which generally carry higher interest rates, and those workingtoward loan forgiveness undereither one of the income-driven repayment (IDR) plans suchas Pay As You Earn (PAYE) or Income-Based Repayment (IBR),and those working toward loanforgiveness under the Public Service Loan Forgiveness(PSLF) program.
An interest waiver is worth
most to borrowers whose loans
have higher interest rates and
those who are still able to pay dur-
ing relief periods.
For those borrowers work-
ing toward loan forgiveness, the
10-month suspension of pay-
ments will count as if qualifying
payments were made toward the
20- or 25-year repayment period
for borrowers in an IDR plan and
10 years under PSLF.
Under the current rules, bor-
rowers who are working toward
PSLF and were still able to make
payments during relief periods
were better off not making them
since this would reduce the value
of the tax-free loan forgiveness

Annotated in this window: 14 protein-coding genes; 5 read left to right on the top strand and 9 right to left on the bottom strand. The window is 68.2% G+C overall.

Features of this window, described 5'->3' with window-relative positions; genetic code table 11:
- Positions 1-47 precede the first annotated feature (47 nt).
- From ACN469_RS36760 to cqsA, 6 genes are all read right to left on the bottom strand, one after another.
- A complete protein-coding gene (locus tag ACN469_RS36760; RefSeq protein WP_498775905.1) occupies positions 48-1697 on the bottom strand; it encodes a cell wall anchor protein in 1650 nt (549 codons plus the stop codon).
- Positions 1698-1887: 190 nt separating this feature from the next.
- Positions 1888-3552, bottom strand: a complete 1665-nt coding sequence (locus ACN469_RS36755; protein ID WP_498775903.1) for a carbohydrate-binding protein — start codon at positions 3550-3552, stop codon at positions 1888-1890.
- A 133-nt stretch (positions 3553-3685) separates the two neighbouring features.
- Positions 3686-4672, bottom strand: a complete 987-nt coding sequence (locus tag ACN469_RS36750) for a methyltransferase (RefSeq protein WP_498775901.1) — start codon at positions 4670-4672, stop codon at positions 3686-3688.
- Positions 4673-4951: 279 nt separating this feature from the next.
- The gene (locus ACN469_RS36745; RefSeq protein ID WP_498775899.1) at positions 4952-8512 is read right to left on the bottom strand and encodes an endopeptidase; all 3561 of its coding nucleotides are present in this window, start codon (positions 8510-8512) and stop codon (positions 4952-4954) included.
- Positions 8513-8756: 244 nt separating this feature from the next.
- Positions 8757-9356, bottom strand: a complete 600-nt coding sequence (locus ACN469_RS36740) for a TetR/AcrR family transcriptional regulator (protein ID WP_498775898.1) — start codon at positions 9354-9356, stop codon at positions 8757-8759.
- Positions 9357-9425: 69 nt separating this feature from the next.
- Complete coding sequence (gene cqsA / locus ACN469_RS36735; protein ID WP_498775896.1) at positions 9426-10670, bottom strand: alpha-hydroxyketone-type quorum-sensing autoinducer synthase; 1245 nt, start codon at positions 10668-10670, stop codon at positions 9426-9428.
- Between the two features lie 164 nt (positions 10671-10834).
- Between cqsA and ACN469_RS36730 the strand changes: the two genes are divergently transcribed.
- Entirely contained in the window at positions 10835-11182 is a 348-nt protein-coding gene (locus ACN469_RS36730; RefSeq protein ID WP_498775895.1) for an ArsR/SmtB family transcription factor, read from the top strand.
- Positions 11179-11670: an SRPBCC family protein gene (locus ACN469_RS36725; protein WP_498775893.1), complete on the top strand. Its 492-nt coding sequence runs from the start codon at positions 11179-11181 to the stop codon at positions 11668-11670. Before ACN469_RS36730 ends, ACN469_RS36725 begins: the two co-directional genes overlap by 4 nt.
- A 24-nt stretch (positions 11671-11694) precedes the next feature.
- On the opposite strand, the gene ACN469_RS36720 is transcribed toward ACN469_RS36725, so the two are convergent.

they are working toward.
In a nutshell, borrowers who
aren’t working toward or planning
on forgiveness should make pay-
ments during grace periods and
when interest waivers are avail-
able to reduce the overall cost of
borrowing, while those who are
working toward forgiveness may
be better off investing their funds
elsewhere to maximize the value
of loan forgiveness, whether it is
tax-free as is under PSLF or tax-
able as it currently stands for IDR
Borrowers With PrivateStudent Loans
Unfortunately, emergency relief
did not apply to holders of private
and most FFEL loans. Borrowers
of FFEL loans may have consid-
ered consolidating their loans us-
ing a direct consolidation loan to
benefit from the relief measures,
but consolidating takes time and
could have also jeopardized the
borrower’s ability to qualify for
Consolidating can be a good
thing and can make borrowers eli-
gible to participate in certain IDR
plans and work toward forgiveness
under PSLF, but one instance in
which consolidating could be det-
rimental is when the FFEL loan
borrower has already made a sig-
nificant amount of qualifying pay-
ments under the income-based
repayment (IBR) plan.
This is because IBR is the only
IDR plan for which FFEL loan
borrowers can receive forgive-
ness. When a borrower consoli-
dates into a direct consolidation
loan and enrolls into an income-
driven repayment plan, the 20- or
25-year repayment clock resets.